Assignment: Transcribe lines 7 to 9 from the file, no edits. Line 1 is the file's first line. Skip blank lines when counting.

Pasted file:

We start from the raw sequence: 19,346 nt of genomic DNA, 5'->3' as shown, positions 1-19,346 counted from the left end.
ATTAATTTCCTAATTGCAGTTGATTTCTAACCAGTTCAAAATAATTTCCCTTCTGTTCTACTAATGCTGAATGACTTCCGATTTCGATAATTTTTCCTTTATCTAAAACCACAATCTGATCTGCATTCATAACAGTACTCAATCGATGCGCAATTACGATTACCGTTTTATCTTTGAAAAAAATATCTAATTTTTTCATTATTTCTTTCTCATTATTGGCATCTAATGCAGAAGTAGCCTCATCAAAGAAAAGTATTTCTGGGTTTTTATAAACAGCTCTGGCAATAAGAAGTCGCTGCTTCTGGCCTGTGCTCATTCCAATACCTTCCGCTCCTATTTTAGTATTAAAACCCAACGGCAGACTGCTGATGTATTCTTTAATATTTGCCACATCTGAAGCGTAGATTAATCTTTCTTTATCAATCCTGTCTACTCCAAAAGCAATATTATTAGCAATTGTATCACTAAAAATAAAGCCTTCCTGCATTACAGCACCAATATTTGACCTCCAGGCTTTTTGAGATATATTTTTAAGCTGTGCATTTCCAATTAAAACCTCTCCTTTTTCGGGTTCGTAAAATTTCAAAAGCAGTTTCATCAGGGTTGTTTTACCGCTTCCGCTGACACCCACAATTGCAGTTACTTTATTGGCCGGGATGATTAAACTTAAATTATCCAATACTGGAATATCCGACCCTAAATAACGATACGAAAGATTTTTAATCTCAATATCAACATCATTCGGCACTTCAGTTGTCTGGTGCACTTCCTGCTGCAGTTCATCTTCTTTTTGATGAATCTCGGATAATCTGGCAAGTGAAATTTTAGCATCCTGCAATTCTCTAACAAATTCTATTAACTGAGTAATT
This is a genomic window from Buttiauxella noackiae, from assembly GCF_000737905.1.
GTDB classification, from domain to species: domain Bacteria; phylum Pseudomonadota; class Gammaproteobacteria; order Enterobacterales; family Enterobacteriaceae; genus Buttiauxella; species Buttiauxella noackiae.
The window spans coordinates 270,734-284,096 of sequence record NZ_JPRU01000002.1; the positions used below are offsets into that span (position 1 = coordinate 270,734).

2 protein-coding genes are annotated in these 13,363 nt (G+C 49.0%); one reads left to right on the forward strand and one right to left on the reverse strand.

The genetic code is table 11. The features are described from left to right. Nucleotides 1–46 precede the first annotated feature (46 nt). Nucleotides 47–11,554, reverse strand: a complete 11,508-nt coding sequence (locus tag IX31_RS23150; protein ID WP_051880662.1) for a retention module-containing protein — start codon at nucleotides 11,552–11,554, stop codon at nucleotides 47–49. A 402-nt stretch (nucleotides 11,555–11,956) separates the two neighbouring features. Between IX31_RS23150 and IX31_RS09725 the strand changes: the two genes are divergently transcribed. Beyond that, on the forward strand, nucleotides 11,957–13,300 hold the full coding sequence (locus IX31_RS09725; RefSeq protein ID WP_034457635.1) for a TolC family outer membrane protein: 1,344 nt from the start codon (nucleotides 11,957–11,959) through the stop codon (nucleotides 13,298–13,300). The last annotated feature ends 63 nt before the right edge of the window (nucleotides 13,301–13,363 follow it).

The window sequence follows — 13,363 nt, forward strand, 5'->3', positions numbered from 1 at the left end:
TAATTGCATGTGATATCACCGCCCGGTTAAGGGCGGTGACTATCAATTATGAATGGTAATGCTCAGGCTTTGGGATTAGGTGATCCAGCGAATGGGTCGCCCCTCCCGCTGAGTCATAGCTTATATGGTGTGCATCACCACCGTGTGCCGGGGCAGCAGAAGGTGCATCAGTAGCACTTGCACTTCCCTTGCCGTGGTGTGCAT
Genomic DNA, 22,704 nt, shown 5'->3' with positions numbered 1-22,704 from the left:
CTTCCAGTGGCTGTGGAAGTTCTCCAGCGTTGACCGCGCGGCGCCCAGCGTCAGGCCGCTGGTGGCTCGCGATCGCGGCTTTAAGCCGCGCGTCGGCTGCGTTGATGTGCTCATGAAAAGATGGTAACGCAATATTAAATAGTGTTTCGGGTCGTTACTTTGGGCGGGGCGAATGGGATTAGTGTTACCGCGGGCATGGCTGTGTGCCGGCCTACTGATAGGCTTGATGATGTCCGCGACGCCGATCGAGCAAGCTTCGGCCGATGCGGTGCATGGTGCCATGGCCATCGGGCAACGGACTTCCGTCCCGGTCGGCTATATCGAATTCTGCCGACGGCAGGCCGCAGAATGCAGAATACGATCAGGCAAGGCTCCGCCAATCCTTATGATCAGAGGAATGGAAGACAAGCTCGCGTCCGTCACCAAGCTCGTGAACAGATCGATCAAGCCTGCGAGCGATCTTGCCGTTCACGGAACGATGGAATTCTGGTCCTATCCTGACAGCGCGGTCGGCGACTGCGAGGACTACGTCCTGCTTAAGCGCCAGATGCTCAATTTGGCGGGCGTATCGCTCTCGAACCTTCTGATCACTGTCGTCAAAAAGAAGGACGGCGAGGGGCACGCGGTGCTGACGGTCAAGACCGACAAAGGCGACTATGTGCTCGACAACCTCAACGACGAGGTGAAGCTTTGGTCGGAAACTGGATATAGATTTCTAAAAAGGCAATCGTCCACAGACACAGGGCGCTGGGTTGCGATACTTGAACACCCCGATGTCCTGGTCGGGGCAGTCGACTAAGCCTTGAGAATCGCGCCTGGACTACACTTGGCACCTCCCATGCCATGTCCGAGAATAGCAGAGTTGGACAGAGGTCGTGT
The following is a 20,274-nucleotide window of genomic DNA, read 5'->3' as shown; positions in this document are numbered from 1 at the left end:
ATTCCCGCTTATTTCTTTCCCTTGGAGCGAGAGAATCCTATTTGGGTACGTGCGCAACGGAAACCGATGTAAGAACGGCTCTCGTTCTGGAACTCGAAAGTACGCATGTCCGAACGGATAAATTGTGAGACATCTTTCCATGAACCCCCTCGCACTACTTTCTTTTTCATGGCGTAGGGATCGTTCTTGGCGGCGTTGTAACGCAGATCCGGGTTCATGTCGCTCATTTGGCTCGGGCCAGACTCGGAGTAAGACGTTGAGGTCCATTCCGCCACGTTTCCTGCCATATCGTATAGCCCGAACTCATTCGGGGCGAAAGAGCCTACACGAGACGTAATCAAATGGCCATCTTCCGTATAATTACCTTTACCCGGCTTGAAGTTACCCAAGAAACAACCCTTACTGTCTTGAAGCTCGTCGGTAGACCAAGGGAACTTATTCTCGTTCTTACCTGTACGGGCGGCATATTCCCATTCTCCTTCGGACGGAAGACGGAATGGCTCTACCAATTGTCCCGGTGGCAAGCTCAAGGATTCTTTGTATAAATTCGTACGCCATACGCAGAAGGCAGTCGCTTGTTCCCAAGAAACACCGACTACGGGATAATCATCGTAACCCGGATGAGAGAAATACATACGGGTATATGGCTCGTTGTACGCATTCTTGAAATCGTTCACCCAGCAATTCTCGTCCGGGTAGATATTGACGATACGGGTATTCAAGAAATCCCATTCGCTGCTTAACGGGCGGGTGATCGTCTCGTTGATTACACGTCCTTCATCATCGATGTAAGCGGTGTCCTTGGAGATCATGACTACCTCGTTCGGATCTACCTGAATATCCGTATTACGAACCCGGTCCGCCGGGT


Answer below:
The genetic code is table 11. The features are described from left to right. Nucleotides 1–46 precede the first annotated feature (46 nt). Nucleotides 47–11,554, reverse strand: a complete 11,508-nt coding sequence (locus tag IX31_RS23150; protein ID WP_051880662.1) for a retention module-containing protein — start codon at nucleotides 11,552–11,554, stop codon at nucleotides 47–49. A 402-nt stretch (nucleotides 11,555–11,956) separates the two neighbouring features. Between IX31_RS23150 and IX31_RS09725 the strand changes: the two genes are divergently transcribed. Beyond that, on the forward strand, nucleotides 11,957–13,300 hold the full coding sequence (locus IX31_RS09725; RefSeq protein ID WP_034457635.1) for a TolC family outer membrane protein: 1,344 nt from the start codon (nucleotides 11,957–11,959) through the stop codon (nucleotides 13,298–13,300). The last annotated feature ends 63 nt before the right edge of the window (nucleotides 13,301–13,363 follow it).

The window sequence follows — 13,363 nt, forward strand, 5'->3', positions numbered from 1 at the left end:
TAATTGCATGTGATATCACCGCCCGGTTAAGGGCGGTGACTATCAATTATGAATGGTAATGCTCAGGCTTTGGGATTAGGTGATCCAGCGAATGGGTCGCCCCTCCCGCTGAGTCATAGCTTATATGGTGTGCATCACCACCGTGTGCCGGGGCAGCAGAAGGTGCATCAGTAGCACTTGCACTTCCCTTGCCGTGGTGTGCAT